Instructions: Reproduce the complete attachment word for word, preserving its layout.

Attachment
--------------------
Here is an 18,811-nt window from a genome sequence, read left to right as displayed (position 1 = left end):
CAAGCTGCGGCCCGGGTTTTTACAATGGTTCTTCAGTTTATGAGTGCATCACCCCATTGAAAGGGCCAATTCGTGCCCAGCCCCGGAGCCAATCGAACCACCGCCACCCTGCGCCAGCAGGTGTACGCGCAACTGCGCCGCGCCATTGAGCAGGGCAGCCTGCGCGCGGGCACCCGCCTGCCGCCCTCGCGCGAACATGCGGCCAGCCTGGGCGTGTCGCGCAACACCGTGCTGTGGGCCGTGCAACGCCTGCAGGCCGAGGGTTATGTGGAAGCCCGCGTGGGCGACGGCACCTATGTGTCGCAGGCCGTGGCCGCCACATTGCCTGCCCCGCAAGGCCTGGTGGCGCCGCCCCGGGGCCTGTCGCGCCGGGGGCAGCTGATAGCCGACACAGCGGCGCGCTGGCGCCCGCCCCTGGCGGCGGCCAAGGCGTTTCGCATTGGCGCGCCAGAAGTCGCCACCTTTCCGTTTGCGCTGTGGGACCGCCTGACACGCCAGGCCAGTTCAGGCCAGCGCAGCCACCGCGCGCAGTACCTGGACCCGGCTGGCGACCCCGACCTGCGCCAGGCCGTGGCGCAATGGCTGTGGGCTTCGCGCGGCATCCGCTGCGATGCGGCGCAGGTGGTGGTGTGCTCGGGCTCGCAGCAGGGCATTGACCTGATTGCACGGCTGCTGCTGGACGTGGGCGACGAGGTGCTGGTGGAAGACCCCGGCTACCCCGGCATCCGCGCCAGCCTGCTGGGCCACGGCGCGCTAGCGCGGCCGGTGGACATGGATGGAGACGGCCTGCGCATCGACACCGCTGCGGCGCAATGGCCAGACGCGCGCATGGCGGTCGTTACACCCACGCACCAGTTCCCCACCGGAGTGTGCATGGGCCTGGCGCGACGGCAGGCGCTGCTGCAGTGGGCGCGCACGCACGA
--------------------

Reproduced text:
Here is an 18,811-nt window from a genome sequence, read left to right as displayed (position 1 = left end):
CAAGCTGCGGCCCGGGTTTTTACAATGGTTCTTCAGTTTATGAGTGCATCACCCCATTGAAAGGGCCAATTCGTGCCCAGCCCCGGAGCCAATCGAACCACCGCCACCCTGCGCCAGCAGGTGTACGCGCAACTGCGCCGCGCCATTGAGCAGGGCAGCCTGCGCGCGGGCACCCGCCTGCCGCCCTCGCGCGAACATGCGGCCAGCCTGGGCGTGTCGCGCAACACCGTGCTGTGGGCCGTGCAACGCCTGCAGGCCGAGGGTTATGTGGAAGCCCGCGTGGGCGACGGCACCTATGTGTCGCAGGCCGTGGCCGCCACATTGCCTGCCCCGCAAGGCCTGGTGGCGCCGCCCCGGGGCCTGTCGCGCCGGGGGCAGCTGATAGCCGACACAGCGGCGCGCTGGCGCCCGCCCCTGGCGGCGGCCAAGGCGTTTCGCATTGGCGCGCCAGAAGTCGCCACCTTTCCGTTTGCGCTGTGGGACCGCCTGACACGCCAGGCCAGTTCAGGCCAGCGCAGCCACCGCGCGCAGTACCTGGACCCGGCTGGCGACCCCGACCTGCGCCAGGCCGTGGCGCAATGGCTGTGGGCTTCGCGCGGCATCCGCTGCGATGCGGCGCAGGTGGTGGTGTGCTCGGGCTCGCAGCAGGGCATTGACCTGATTGCACGGCTGCTGCTGGACGTGGGCGACGAGGTGCTGGTGGAAGACCCCGGCTACCCCGGCATCCGCGCCAGCCTGCTGGGCCACGGCGCGCTAGCGCGGCCGGTGGACATGGATGGAGACGGCCTGCGCATCGACACCGCTGCGGCGCAATGGCCAGACGCGCGCATGGCGGTCGTTACACCCACGCACCAGTTCCCCACCGGAGTGTGCATGGGCCTGGCGCGACGGCAGGCGCTGCTGCAGTGGGCGCGCACGCACGA